2019 has only just begun, so let me also ask the question you may have heard a few times over the past days and weeks: Do you have a New Year’s resolution?
Personally, I usually don’t—not because I’m against starting the new year with a new habit or two, but because I have learned over time to recognize when I am ready to tackle another change. That may coincide with the turn of the year and often does as it’s a time of contemplation for me. (If you don’t have kids and stop the gift-giving machine, your chances for a couple of really quiet weeks are excellent!) But it may as well not.
This year, however, I have something like a resolution. And I am not talking about dropping the five pounds I gained over the holidays. That will make it to the top of my priority list eventually, but not quite yet. There’s still German chocolate and some of my husband’s fabulous shortbread cookies, and there is no way I would let any of those go to waste!
But back to my resolution: A few weeks ago, in my wonderful new accountability group we got permission slips and decided what to give ourselves permission for in the weeks to come. Believe it or not, the moment the question was asked, I knew with absolute certainty what I wanted my permission slip to say and that I wanted it to be my 2019 resolution (or whatever you want to call it) as well:
PERMISSION TO SUCK!
Yep, there it is in all bold: I am giving myself permission to suck. Don’t get me wrong, I am not trying to suck. Neither will I be happy if I do. But it might happen, and if it does, I will not beat myself up, learn from the experience, and move on. Maybe that sounds like a little thing to you, but for me it’s huge. Because it means that, from here on out, I am a recovering perfectionist.
For a long time, I didn’t mind being a perfectionist, despite all the stress it causes. I even thought it was an inherent part of me, something I couldn’t—and shouldn’t—change if I wanted to be authentic. Guess what? It’s not! Doing your best is a good thing, and I am not planning to change that. But being perfect? Nah. “Perfect” is the carrot we chase after and can never quite grasp. And the only thing all the running after it does is waste our energy—energy we could dedicate to other beautiful endeavors.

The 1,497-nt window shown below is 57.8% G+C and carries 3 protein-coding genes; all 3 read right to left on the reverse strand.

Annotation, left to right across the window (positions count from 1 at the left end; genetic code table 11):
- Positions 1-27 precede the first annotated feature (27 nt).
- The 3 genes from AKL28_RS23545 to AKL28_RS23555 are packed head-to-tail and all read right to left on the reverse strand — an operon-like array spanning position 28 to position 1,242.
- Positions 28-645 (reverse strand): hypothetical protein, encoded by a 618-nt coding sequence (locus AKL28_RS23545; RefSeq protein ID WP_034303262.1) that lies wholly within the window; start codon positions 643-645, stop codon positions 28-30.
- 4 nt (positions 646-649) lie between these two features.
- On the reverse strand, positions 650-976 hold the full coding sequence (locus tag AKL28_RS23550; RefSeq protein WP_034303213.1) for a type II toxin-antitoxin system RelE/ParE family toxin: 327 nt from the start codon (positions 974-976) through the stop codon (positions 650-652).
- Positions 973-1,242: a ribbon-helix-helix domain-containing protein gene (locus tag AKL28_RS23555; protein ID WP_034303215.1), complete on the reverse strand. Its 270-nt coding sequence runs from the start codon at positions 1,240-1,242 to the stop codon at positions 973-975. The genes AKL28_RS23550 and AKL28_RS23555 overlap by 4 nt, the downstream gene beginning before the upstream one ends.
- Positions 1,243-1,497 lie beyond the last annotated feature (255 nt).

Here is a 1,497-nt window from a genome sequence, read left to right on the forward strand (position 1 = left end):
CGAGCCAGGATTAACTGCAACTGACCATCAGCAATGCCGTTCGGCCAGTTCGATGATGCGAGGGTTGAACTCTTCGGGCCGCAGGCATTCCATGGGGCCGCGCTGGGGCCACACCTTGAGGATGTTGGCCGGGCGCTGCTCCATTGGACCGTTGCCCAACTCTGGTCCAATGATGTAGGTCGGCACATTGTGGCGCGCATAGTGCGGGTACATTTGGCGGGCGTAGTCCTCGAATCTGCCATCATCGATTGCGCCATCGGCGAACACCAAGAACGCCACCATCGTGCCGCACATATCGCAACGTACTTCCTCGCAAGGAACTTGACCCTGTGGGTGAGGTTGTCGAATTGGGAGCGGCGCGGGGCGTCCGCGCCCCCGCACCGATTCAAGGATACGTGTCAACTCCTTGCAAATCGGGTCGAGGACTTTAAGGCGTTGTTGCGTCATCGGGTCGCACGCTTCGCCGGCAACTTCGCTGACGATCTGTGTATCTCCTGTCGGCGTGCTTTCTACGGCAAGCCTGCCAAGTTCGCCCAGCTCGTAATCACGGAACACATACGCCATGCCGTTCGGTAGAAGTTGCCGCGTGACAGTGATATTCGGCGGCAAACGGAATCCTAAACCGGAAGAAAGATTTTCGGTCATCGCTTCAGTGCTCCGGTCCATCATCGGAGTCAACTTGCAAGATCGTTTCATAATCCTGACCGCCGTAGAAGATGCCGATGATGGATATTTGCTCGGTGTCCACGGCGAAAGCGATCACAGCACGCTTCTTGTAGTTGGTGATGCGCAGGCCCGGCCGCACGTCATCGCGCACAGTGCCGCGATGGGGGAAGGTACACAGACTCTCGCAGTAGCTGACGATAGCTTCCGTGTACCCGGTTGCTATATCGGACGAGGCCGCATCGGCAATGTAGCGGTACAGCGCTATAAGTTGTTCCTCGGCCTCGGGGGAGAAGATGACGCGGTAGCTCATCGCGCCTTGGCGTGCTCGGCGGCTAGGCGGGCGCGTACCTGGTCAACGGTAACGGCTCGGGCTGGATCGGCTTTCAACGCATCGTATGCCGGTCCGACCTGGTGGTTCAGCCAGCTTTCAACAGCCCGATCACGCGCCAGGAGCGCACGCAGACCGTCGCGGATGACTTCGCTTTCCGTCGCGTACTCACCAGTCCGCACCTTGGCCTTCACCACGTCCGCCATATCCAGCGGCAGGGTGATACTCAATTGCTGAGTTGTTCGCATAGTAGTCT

Giving myself permission to suck has already allowed me to do things that are totally outside of my comfort zone: Painting, for instance, which I haven’t done in probably 30 years (and I am still no good at it, but it’s fun!). Or sharing my new website with you despite the fact that I have an entire list of things I wanted to consider/write/do before the launch (approximately in 2027, judging from the length of my list).
This year, I am again giving myself permission to suck: I will offer new workshops and concepts without running them by 137 friends and colleagues first. I will blog away about whatever comes to mind. And I will do my best to be a successful entrepreneur as well as a loving wife and dog mum. I guarantee you, I won’t be perfect at any of it—but I’ll pour my heart and soul into it. If my clients and friends and loved ones are happy, great. If I am happy with myself, even better. If not, I’ll just suck it up and learn from it. That’s at least the plan. And I have my permission slip as a reminder. It will be right above my desk all year long so that I won’t forget that everything is okay, as long as I show up and give it my best—or say, no thanks and step away. (But that’s a topic for its own post.)
How about you? Do you like the idea of the permission slip? Any permission that comes to mind that you should give yourself? Or how about joining the recovering perfectionist movement in 2019?
Whatever you do—here’s too an exciting 2019 with tons of opportunities to connect and grow!